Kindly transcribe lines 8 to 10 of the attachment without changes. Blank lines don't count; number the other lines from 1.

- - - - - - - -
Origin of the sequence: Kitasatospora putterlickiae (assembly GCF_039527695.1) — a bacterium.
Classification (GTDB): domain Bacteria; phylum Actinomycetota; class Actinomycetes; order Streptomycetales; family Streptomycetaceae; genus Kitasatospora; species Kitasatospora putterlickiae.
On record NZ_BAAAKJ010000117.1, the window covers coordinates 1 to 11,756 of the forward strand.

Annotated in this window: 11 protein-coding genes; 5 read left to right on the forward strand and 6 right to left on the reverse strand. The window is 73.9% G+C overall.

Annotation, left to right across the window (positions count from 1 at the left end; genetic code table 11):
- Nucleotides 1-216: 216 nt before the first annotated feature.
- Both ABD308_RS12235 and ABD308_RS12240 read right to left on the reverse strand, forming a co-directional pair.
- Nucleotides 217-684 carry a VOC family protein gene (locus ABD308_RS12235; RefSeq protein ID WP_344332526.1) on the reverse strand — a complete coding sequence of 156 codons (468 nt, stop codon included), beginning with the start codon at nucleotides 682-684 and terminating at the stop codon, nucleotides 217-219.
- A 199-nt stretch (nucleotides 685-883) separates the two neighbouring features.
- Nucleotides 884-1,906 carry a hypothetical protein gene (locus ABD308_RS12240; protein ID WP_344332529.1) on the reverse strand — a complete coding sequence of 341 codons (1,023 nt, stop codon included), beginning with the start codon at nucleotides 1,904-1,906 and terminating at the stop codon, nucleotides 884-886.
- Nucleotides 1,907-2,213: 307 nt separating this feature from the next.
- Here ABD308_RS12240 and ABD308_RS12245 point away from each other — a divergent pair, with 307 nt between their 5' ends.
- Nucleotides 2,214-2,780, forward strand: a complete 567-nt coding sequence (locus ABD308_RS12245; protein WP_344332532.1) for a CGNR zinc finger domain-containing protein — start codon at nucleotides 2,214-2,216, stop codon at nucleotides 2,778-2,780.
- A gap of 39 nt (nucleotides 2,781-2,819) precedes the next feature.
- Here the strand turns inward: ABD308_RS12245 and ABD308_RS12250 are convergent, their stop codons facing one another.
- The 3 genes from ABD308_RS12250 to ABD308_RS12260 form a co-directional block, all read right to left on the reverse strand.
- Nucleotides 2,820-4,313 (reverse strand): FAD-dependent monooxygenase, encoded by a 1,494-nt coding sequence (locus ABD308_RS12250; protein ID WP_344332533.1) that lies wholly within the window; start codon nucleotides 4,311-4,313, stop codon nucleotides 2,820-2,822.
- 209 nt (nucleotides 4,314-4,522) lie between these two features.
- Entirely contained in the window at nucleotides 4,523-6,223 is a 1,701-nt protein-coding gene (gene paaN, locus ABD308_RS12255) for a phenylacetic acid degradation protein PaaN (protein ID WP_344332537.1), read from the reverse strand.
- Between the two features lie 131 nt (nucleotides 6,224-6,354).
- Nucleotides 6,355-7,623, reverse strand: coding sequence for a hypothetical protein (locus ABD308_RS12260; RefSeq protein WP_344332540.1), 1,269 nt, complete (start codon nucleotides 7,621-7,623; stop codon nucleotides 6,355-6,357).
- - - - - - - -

- Nucleotides 217-684 carry a VOC family protein gene (locus ABD308_RS12235; RefSeq protein ID WP_344332526.1) on the reverse strand — a complete coding sequence of 156 codons (468 nt, stop codon included), beginning with the start codon at nucleotides 682-684 and terminating at the stop codon, nucleotides 217-219.
- A 199-nt stretch (nucleotides 685-883) separates the two neighbouring features.
- Nucleotides 884-1,906 carry a hypothetical protein gene (locus ABD308_RS12240; protein ID WP_344332529.1) on the reverse strand — a complete coding sequence of 341 codons (1,023 nt, stop codon included), beginning with the start codon at nucleotides 1,904-1,906 and terminating at the stop codon, nucleotides 884-886.